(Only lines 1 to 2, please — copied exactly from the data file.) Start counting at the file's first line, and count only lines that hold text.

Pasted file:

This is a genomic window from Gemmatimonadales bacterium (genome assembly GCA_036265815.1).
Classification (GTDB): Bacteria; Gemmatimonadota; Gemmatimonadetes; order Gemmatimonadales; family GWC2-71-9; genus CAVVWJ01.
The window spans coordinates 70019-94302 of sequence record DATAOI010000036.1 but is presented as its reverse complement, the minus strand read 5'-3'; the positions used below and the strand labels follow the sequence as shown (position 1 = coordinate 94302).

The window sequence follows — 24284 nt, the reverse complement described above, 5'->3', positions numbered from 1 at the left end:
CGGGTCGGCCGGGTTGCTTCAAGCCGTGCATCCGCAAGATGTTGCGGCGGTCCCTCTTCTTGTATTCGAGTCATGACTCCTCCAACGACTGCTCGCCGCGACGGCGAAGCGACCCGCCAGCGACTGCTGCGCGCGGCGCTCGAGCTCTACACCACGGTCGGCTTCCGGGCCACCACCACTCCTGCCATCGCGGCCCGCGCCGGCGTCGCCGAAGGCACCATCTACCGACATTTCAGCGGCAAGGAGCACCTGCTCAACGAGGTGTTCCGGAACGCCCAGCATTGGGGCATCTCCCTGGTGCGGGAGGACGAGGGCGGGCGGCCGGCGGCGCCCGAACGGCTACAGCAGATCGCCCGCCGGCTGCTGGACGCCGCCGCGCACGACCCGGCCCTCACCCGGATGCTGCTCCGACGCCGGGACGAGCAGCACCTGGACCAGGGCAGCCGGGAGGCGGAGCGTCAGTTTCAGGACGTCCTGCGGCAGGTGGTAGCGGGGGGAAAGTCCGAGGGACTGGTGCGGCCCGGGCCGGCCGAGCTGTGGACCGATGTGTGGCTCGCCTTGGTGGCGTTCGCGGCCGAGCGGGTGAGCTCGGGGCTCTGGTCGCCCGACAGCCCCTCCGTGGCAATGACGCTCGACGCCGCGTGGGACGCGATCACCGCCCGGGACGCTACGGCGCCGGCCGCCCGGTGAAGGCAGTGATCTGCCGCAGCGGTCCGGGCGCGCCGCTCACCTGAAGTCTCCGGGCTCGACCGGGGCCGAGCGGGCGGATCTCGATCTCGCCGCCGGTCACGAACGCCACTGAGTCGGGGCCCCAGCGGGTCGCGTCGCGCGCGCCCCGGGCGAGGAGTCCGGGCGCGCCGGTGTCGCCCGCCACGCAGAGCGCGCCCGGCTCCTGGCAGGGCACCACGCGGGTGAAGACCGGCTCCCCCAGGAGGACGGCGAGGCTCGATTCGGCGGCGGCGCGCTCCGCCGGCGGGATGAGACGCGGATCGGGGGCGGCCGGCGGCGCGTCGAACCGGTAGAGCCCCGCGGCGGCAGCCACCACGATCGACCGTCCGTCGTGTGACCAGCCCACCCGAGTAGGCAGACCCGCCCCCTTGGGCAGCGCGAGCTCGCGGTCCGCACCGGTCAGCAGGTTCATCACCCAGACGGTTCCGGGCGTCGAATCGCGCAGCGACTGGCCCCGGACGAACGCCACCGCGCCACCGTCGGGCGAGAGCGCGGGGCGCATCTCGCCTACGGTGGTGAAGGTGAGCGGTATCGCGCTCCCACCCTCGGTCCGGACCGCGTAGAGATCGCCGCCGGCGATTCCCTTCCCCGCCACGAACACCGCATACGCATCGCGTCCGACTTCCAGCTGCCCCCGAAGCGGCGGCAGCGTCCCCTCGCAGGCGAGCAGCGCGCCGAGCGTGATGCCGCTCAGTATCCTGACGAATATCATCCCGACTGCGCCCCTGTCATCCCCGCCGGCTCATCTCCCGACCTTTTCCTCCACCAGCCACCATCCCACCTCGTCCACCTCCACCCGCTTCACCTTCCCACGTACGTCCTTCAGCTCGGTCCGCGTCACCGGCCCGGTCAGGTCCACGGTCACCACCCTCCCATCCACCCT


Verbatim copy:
This is a genomic window from Gemmatimonadales bacterium (genome assembly GCA_036265815.1).
Classification (GTDB): Bacteria; Gemmatimonadota; Gemmatimonadetes; order Gemmatimonadales; family GWC2-71-9; genus CAVVWJ01.